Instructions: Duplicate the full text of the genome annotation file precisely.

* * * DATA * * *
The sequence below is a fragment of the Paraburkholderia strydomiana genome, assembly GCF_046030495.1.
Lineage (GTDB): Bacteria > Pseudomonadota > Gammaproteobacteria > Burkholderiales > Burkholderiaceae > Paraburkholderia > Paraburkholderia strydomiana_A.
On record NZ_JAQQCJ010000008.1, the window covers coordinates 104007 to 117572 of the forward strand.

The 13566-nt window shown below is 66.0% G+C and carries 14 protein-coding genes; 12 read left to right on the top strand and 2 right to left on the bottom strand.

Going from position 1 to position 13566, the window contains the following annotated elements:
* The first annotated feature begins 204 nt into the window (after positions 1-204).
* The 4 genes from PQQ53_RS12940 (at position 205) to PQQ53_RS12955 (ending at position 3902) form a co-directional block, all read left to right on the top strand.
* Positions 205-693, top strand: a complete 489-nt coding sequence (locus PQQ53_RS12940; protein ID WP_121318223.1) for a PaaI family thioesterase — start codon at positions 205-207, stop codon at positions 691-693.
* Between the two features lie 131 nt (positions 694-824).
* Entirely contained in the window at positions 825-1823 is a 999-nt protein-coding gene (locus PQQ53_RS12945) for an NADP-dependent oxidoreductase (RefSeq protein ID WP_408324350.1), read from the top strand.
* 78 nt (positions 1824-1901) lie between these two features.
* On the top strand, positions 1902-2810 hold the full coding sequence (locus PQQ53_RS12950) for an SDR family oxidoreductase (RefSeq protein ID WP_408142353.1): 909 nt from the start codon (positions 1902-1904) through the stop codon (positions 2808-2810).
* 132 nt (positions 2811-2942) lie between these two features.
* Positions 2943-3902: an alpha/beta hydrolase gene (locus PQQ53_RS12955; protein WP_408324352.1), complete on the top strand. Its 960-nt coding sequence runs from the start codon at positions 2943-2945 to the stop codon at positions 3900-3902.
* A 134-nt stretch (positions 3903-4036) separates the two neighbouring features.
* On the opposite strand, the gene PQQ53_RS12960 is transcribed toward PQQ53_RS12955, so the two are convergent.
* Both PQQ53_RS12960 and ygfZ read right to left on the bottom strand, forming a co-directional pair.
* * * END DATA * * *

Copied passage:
The sequence below is a fragment of the Paraburkholderia strydomiana genome, assembly GCF_046030495.1.
Lineage (GTDB): Bacteria > Pseudomonadota > Gammaproteobacteria > Burkholderiales > Burkholderiaceae > Paraburkholderia > Paraburkholderia strydomiana_A.
On record NZ_JAQQCJ010000008.1, the window covers coordinates 104007 to 117572 of the forward strand.

The 13566-nt window shown below is 66.0% G+C and carries 14 protein-coding genes; 12 read left to right on the top strand and 2 right to left on the bottom strand.

Going from position 1 to position 13566, the window contains the following annotated elements:
* The first annotated feature begins 204 nt into the window (after positions 1-204).
* The 4 genes from PQQ53_RS12940 (at position 205) to PQQ53_RS12955 (ending at position 3902) form a co-directional block, all read left to right on the top strand.
* Positions 205-693, top strand: a complete 489-nt coding sequence (locus PQQ53_RS12940; protein ID WP_121318223.1) for a PaaI family thioesterase — start codon at positions 205-207, stop codon at positions 691-693.
* Between the two features lie 131 nt (positions 694-824).
* Entirely contained in the window at positions 825-1823 is a 999-nt protein-coding gene (locus PQQ53_RS12945) for an NADP-dependent oxidoreductase (RefSeq protein ID WP_408324350.1), read from the top strand.
* 78 nt (positions 1824-1901) lie between these two features.
* On the top strand, positions 1902-2810 hold the full coding sequence (locus PQQ53_RS12950) for an SDR family oxidoreductase (RefSeq protein ID WP_408142353.1): 909 nt from the start codon (positions 1902-1904) through the stop codon (positions 2808-2810).
* 132 nt (positions 2811-2942) lie between these two features.
* Positions 2943-3902: an alpha/beta hydrolase gene (locus PQQ53_RS12955; protein WP_408324352.1), complete on the top strand. Its 960-nt coding sequence runs from the start codon at positions 2943-2945 to the stop codon at positions 3900-3902.
* A 134-nt stretch (positions 3903-4036) separates the two neighbouring features.
* On the opposite strand, the gene PQQ53_RS12960 is transcribed toward PQQ53_RS12955, so the two are convergent.
* Both PQQ53_RS12960 and ygfZ read right to left on the bottom strand, forming a co-directional pair.